Immigration Follow up

In my previous blog post, I explained why I personally don’t have many unanswered questions that concern immigration. However, that fact has changed once I explored the historic problematic of immigration in the U.S. in class. I was mostly intrigued – of course – by the question of whether immigration helps economic development. This is because my previous knowledge of how standard economic models apply to structural economic changes that happen during waves of immigration was challenged.

To further explain what exact part of what I knew was challenged, there are a few terms we need to make sure everyone understands. First, financial incentive. Now, we are all familiar with the definition of an incentive. It is something that gives a person motivation to act. A financial incentive is more or less the same, except it only concerns acts of financial nature and includes not only individuals as actors, but also larger institutional structures, like governments. The second important term to define is the multiplier effect. This economic phenomenon basically describes an increase in profit from new government spending. The final effects of this process are what I was familiar with before discussing the unit in depth.

In context, when a large immigration wave occurs in a nation state there is a rise of demand in the job market. In accordance with the ‘Supply and demand’ model, a rise of demand results in a shortage – in this case, the shortage of job places. When there is such a shortage in a country, the government of that country has financial incentive to support its industries to create space in the job market, because otherwise many unproductive inhabitants create economic stagnation. This financial incentive usually materialized into the multiplier effect. Injections of spending into a country’s companies to create more incentive for those companies to scale up, maximizing their profit, as they could produce and sell more product. By scaling up, companies create a bigger supply of job places for incoming flows of immigrants to fill up, without jeopardizing the native population’s need to be employed. This scenario creates a win-win situation for the state, which prevents economic stagnation and creates growth in the long run, since the economic equilibrium is moved upward, as demonstrated in the image below.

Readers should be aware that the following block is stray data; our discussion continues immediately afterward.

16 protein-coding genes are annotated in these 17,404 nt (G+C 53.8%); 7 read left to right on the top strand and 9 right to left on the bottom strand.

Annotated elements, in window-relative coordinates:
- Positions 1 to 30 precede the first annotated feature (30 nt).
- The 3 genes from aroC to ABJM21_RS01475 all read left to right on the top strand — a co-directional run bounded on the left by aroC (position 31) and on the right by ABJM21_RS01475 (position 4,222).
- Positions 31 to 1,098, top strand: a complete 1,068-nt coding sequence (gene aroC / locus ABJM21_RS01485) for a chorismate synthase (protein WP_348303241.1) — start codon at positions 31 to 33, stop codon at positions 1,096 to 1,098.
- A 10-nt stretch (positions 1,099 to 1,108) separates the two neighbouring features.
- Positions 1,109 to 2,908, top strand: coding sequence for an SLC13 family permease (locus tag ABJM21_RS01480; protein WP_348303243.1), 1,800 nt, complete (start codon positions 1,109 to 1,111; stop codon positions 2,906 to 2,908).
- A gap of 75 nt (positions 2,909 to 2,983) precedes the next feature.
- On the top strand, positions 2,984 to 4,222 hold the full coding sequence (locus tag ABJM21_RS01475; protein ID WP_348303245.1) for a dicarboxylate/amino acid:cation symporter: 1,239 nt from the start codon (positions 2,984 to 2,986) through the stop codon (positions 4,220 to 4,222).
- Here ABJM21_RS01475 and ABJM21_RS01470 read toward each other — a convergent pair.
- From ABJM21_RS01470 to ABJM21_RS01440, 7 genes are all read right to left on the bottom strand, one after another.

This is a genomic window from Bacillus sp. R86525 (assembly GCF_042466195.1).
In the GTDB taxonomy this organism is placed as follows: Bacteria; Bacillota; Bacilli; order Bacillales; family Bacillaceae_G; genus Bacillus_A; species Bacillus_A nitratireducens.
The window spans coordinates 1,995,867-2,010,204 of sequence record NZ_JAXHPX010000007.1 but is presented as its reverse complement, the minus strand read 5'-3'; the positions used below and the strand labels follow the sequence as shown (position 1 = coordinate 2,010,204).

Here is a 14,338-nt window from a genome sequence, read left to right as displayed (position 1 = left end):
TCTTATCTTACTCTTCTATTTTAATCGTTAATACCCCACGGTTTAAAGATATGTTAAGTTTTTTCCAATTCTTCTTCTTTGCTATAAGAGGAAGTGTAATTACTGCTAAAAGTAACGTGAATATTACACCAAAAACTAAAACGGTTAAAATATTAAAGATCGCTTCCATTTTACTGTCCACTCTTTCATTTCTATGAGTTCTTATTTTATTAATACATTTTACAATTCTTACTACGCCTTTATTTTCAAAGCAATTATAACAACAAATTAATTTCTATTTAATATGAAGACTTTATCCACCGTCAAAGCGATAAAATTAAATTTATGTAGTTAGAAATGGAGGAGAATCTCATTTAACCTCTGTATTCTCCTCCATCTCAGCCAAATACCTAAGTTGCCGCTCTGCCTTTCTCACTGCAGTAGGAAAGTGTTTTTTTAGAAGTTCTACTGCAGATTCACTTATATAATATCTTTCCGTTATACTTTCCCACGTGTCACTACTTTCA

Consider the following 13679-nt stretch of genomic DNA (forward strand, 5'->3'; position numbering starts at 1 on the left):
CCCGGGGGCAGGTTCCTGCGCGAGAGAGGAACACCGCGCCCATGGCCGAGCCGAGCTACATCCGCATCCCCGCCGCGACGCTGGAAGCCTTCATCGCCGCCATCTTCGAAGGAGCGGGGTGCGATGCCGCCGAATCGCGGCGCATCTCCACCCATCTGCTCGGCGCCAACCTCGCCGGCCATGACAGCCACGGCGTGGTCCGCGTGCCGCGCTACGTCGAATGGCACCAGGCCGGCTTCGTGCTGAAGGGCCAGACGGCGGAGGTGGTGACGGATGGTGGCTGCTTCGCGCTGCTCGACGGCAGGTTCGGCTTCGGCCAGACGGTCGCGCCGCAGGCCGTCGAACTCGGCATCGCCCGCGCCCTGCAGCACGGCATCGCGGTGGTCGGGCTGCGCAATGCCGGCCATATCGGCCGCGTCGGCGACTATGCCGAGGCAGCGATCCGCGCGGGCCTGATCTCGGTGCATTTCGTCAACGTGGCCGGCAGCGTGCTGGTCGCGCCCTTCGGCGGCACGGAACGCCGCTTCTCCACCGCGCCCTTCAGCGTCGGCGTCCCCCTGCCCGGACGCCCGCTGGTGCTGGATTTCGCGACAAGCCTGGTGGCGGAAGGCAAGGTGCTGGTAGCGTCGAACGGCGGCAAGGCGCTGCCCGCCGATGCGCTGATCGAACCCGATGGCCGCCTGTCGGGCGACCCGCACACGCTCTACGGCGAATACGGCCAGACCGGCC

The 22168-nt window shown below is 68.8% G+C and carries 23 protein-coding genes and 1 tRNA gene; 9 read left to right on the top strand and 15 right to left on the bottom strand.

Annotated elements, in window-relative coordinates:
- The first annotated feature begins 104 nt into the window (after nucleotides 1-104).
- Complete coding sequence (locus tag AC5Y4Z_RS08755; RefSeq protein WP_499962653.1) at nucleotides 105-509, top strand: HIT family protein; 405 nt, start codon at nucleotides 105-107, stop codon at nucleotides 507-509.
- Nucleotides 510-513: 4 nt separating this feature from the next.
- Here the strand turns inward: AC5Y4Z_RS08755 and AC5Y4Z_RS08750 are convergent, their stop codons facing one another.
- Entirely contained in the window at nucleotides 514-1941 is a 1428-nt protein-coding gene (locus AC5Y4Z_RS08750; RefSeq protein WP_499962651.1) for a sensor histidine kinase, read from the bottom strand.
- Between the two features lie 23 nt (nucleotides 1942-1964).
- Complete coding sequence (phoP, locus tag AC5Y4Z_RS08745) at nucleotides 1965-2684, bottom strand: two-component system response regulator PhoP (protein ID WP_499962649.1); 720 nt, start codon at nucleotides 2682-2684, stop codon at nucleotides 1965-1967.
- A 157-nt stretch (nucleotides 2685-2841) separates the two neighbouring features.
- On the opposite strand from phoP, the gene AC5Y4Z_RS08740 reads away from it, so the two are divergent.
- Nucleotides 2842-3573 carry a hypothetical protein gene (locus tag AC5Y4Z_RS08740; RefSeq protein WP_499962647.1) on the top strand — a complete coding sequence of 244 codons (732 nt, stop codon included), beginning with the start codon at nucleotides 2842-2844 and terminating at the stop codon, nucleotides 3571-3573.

(The image provides the example of energy supplies, instead of job places)


That means the nation can profit off of a bigger number of collected company income taxes, effectively paying back the amount it gave to the industries to scale up.

The way this was challenged by looking into the information about US immigration is when I read an article in our primary sources assignment that said that economic growth from immigration is virtually non-existent. The only visible differences in growth were 0.1% increases. Why? Well, I don’t know. It may be because the US has a larger job market that not even government spending injections can widen it. It may be because of the sheer mass of the population, which just too big in comparison with countries like Germany, who can experience growth of up to around 4-5% because of immigration. Because of that, there may be a lack of financial incentive in the government so the multiplier effect can’t even occur.

Without looking even more into the specific macroeconomic policies of the US government, there is only so much we can do – speculate.


4 thoughts on “Immigration Follow up

  1. The fact that the United States does not show the positive statistics that are projected according to economic models is an interesting point you raise Christian. Perhaps, it’s because the U.S. already relies so heavily on immigrants, specifically Mexican and Hispanic immigrants, to fill an existing demand in the job market in agriculture and domestic labor. Thus, the government does not need to spend to create a job market for our immigrants. Just some food for thought – Sonia


    • Hey Sonia! First of all, thanks for your comment. I definitely agree with your statement. However, Germany also heavily relies on immigrants – especially Turks who mostly immigrated into the country in the twentieth century. How is the U.S. different then?


  2. Hi, Christian, I think analyzing immigration from a financial incentive perspective is really impressive. And your graph of Supply v. Demand effectively helps to explain your points as well. Theorically, immigration should be economically benefit to U.S, however, on the contrary, this doesn’t work the way as we expected. I’m thinking what actually happened on immigration job market is that as the demand of jobs increases, the average salary generally decreases because usually immigrants get paid less, therefore, overall the economy doesn’t grow much because of immigrants. The reason that Germany’s economy grows rapidly due to immigration is because the German government has restricted regulation for immigration, specifically they selected STEM immigrants who can work in big companies, earning handsome salaries and creating big “profit” for the nation. As technology is one of the most important ways to increase nation’s real GDP, therefore high educated STEM major immigrants will best serve for nation’s financial incentives. I’m a big fan of economics, it’s really a fresh aspect to view immigration, and I would really like to hear back from you.


    • Thanks for your reply Kitty! You’ve really made some great observations in comparing how Germany and the U.S. “select” immigrants that are admitted. Economics is really a fun topic and especially when you get into real world impacts of it. A follow up question I would pose after reading your comment would be whether the U.S. should start doing something similar to Germany? And whether that wouldn’t anger the U.S. population currently working in STEM areas?


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